Q - I am a new-home owner and have two problems. First, in our front hall foyer we installed no-wax tiles, and now the nails from the floorboards are beginning to show through the tiles. How can I drive the nails back down without damaging the tiles? Second, we have wall-to-wall carpeting in our bedrooms, but the plywood floors underneath squeak constantly. Is there any way to stop the floor noises? A - Sounds to me like you really have just one problem, not two. Your builder used too few nails, or the wrong type, or both. Ideally your floors have been built in two layers. The plywood subfloor should be nailed to the joists with 8-penny nails spaced 6" apart along the edges and 10" apart elsewhere. Over that goes another layer of plywood. It should be nailed down with special ring-grooved nails spaced 6" along the edges and 10" throughout the field of each sheet.

Unfortunately, there's no easy way to fix your tiles or your carpets. You can't drive the nails back down without damaging the tiles. Even if you could, they would just pop back up again. Your solution, I'm afraid, is to remove the tiles, nail down the flooring as above, drive the old nails down and retile.

If that sounds like too much work, you could nail down a layer of 1'4" hardboard over the existing tiles. Use ring-grooved nails spaced 4" at the edges, 6" throughout the field. Leave a 1/2" gap between pieces of hardboard to allow for expansion, and be sure to drive the nails down flush. Of course, this will raise the level of the flooring, but you can solve that with a wood or metal trim strip along the edges of the tiled area.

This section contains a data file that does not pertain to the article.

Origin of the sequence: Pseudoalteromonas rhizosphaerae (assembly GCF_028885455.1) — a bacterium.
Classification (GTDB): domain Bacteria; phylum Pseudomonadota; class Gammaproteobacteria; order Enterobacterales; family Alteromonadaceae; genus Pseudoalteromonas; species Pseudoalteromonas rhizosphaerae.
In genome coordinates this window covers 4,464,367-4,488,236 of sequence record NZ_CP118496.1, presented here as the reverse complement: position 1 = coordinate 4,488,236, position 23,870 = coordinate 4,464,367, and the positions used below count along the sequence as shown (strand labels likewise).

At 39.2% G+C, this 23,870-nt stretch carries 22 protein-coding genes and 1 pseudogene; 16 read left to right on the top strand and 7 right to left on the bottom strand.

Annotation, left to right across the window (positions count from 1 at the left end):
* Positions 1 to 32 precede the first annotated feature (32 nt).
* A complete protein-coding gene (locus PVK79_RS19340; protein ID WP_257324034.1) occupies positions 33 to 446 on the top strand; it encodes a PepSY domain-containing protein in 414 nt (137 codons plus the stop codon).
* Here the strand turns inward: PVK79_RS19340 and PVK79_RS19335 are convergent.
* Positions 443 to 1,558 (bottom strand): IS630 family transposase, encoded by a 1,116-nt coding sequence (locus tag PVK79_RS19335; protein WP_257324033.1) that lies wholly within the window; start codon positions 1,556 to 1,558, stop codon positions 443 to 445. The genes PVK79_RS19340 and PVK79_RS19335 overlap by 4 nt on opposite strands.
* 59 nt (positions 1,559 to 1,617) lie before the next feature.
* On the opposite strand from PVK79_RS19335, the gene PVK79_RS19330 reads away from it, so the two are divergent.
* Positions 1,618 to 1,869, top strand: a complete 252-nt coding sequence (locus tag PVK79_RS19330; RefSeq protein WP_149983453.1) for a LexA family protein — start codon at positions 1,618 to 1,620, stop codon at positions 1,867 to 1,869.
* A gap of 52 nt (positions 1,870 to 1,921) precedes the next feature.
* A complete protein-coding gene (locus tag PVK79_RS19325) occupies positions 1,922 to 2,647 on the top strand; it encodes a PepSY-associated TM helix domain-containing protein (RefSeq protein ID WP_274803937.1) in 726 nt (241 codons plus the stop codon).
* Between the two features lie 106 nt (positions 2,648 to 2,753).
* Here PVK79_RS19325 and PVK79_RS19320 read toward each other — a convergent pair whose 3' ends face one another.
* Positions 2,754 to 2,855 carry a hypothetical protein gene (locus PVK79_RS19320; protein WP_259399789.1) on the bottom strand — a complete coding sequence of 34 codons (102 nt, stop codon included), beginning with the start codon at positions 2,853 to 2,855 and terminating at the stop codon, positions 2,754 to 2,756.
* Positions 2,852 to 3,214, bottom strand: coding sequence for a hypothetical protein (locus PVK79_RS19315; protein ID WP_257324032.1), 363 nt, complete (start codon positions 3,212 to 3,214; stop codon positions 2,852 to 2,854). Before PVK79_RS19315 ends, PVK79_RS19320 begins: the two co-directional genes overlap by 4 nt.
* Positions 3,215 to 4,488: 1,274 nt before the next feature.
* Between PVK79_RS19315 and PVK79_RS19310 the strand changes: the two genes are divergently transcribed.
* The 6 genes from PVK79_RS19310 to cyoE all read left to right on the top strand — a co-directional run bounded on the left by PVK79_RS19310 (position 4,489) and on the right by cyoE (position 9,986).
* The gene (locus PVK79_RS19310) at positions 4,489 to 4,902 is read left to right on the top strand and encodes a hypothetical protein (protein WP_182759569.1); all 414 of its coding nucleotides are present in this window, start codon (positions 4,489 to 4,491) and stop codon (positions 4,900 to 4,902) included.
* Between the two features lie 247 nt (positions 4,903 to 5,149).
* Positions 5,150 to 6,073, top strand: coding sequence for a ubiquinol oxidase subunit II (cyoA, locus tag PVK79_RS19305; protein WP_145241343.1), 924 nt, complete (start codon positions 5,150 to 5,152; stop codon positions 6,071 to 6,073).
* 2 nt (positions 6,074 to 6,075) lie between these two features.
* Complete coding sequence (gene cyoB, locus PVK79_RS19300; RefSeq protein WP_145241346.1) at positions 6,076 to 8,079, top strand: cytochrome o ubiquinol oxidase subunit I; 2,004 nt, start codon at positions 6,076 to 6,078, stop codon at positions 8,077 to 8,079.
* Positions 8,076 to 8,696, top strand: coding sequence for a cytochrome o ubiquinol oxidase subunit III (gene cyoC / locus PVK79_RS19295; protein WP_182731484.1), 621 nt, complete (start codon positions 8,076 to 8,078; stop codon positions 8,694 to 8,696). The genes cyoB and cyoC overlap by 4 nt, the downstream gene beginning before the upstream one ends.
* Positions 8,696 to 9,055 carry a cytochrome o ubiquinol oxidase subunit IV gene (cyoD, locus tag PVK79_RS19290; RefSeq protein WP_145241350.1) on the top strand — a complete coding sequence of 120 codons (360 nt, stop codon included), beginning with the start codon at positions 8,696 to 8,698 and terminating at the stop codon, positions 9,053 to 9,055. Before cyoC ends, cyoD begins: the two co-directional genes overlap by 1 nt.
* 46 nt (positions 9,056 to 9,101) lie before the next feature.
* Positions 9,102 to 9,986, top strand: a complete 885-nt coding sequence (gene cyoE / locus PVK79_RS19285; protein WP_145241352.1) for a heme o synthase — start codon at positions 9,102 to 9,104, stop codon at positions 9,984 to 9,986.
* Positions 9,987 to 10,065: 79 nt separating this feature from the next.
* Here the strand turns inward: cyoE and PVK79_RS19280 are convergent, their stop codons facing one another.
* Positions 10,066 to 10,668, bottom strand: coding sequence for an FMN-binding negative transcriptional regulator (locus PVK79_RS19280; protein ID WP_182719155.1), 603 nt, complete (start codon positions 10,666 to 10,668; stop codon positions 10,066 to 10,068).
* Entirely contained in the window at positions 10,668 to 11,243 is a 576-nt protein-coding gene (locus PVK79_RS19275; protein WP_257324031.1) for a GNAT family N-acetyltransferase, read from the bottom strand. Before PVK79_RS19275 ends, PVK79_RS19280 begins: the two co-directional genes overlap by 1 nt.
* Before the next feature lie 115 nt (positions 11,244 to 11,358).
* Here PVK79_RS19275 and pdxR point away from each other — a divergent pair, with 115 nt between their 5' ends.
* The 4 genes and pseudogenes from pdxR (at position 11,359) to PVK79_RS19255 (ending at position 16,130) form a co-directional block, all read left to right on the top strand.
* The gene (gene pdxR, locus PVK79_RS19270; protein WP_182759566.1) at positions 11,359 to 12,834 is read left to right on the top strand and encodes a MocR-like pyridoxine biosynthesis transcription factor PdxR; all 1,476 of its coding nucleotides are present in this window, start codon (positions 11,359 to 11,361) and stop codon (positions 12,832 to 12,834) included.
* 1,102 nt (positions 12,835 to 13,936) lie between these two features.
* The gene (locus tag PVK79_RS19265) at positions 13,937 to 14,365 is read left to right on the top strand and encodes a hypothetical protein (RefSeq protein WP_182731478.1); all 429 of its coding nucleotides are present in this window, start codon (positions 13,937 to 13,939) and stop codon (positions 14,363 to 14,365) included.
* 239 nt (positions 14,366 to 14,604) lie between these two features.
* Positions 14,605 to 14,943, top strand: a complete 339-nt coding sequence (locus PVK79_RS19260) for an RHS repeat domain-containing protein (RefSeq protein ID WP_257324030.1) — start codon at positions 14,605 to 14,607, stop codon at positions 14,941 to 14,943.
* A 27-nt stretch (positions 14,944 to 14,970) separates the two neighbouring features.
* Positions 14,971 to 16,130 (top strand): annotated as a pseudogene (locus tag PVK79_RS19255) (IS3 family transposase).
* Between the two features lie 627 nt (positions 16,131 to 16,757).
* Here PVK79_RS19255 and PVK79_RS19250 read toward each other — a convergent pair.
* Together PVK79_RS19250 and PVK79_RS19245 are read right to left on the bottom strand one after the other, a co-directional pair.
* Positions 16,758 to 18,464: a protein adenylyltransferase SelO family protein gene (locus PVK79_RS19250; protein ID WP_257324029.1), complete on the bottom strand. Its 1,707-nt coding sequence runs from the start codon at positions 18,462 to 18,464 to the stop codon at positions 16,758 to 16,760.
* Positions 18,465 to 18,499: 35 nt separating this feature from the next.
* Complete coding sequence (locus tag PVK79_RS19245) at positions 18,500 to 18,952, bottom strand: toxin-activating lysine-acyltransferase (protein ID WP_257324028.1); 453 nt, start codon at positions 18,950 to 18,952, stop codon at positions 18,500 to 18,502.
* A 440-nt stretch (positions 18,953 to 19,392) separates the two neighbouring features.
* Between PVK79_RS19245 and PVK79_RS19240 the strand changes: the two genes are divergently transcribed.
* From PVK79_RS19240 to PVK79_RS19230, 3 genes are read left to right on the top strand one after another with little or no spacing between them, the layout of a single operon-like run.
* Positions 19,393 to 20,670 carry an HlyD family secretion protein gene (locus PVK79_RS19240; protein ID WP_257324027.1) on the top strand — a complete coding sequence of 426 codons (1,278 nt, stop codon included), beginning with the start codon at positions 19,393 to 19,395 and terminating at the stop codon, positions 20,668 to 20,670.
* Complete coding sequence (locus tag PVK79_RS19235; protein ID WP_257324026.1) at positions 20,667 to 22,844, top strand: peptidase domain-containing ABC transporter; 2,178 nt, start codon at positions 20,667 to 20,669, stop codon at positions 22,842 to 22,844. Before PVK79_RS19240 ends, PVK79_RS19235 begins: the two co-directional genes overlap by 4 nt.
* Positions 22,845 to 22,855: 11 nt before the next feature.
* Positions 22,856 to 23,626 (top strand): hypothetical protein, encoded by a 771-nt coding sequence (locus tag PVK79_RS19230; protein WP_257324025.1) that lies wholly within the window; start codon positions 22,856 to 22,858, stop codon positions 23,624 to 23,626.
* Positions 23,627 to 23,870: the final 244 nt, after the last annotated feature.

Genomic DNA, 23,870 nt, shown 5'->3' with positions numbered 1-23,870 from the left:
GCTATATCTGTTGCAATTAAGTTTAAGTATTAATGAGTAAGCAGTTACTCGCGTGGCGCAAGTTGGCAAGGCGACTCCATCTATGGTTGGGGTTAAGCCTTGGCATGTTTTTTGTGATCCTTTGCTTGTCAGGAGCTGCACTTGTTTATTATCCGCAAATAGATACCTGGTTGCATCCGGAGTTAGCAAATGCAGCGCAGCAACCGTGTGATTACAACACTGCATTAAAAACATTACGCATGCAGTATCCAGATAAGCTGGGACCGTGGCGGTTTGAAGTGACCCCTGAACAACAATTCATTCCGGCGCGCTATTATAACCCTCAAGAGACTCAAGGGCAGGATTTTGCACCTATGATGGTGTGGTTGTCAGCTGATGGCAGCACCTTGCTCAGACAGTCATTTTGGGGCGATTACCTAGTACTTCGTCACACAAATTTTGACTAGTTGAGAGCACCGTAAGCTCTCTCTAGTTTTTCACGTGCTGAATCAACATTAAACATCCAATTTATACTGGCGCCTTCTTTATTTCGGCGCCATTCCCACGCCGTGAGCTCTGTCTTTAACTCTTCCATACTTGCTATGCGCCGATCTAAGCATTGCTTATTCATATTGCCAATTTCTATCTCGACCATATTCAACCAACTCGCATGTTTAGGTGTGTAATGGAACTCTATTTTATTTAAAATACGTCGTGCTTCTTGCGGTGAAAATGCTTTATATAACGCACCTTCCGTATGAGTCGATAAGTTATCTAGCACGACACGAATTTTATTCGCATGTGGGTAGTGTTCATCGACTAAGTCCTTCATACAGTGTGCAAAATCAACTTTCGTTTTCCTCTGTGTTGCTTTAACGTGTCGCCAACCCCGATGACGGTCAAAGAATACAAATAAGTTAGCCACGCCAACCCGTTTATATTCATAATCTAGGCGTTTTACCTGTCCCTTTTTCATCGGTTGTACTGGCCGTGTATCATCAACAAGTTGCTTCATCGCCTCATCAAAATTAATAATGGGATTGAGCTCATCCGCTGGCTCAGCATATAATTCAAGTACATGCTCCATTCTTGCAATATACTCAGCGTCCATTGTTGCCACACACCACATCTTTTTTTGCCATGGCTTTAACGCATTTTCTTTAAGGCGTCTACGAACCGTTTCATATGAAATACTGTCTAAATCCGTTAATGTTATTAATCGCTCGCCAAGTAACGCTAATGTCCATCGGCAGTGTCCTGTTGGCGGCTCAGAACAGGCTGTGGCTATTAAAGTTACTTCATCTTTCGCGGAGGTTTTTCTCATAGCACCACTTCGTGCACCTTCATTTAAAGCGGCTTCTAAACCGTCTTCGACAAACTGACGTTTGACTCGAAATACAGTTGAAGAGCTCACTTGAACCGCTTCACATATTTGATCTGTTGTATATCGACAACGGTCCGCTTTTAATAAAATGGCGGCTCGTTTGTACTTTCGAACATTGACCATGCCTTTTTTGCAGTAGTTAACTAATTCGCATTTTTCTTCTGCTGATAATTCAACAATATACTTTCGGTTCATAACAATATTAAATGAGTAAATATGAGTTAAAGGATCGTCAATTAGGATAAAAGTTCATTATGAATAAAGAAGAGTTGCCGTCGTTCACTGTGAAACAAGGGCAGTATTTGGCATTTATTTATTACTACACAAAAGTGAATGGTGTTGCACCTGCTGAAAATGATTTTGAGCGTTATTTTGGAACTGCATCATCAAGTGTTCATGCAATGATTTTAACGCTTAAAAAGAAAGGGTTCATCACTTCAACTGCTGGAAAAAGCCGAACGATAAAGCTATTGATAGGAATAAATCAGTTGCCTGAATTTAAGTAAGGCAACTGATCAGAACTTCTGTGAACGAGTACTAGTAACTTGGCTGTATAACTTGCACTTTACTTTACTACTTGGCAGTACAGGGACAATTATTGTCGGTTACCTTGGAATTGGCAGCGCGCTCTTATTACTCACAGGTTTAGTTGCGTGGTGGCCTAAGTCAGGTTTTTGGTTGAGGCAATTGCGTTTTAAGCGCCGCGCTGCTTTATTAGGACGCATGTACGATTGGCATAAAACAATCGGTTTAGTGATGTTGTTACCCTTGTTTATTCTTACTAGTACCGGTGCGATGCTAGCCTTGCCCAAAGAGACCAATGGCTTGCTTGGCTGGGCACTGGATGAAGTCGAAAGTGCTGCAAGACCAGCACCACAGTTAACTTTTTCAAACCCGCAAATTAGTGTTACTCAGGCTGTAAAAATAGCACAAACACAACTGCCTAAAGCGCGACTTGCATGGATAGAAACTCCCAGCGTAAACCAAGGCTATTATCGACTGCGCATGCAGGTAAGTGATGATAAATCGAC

As for the carpeted rooms, you will have to raise the carpets and renail. If possible, try to locate the joists and nail into them with threaded flooring nails at least 2" long. Then use ring-grooved nails spaced 6" and 10" as noted earlier. Finally, reinstall the carpets. Your carpet dealer may rent you the tools you need for this job, which will be easy since the carpet is already cut to the right size. Q - My water tank is getting old. last week while I was at work it sprang a leak. My wife called the plumber and he fixed it with what looks like a rubber washer under a bolt. Is that a good way to fix a leak, or should I get a new tank? A - Your plumber used a boiler plug. It's like a big sheet-metal screw with a large head and a rubber washer. It does a perfectly good job. In fact, if your tank is getting old, you might pick up a few such plugs from a local plumbing shop. Keep them on hand for future leaks.

Shut off your pump and let the pressure out by running a few faucets. Then drill out the area of the leak with a bit slightly smaller than the shank size of the boiler plug screw. Drive the plug firmly and place until the washer is compressed, and turn the pump back on. This technique can add years to the life of your tank. But if the leaks start becoming too frequent, replace the tank.